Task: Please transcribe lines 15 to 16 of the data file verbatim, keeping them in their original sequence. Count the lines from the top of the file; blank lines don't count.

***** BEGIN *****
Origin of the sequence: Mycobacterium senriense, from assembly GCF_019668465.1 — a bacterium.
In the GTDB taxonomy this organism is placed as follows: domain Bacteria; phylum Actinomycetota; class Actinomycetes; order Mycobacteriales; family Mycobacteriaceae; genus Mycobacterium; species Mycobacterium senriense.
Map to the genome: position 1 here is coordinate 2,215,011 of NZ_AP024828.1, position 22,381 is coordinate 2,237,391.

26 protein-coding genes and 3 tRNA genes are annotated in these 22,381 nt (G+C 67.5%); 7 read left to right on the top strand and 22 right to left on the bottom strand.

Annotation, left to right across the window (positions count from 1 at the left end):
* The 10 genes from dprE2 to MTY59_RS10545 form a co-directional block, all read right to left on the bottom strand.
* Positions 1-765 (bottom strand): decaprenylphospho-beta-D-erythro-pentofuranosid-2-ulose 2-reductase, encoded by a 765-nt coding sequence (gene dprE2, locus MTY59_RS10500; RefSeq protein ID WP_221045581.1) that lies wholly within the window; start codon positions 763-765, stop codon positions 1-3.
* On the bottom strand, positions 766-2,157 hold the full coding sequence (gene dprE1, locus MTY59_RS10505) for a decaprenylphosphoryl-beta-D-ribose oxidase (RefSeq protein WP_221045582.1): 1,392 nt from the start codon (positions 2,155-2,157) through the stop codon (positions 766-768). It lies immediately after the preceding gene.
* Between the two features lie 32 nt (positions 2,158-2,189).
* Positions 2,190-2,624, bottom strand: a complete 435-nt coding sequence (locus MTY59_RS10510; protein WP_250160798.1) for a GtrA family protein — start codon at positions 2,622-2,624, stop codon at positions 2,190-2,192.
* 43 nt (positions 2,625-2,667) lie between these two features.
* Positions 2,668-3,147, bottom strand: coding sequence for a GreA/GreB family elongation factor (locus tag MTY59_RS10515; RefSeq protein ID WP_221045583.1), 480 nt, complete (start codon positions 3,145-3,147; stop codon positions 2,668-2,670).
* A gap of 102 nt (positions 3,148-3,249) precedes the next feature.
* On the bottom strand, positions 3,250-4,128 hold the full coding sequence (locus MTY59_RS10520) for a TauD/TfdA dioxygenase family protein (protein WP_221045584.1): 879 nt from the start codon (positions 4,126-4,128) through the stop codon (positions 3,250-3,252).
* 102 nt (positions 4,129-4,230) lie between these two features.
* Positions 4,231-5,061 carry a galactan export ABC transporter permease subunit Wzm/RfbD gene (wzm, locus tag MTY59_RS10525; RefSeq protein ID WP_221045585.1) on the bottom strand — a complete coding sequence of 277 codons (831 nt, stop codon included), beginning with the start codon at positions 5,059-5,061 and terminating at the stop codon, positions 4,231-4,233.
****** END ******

* 102 nt (positions 4,129-4,230) lie between these two features.
* Positions 4,231-5,061 carry a galactan export ABC transporter permease subunit Wzm/RfbD gene (wzm, locus tag MTY59_RS10525; RefSeq protein ID WP_221045585.1) on the bottom strand — a complete coding sequence of 277 codons (831 nt, stop codon included), beginning with the start codon at positions 5,059-5,061 and terminating at the stop codon, positions 4,231-4,233.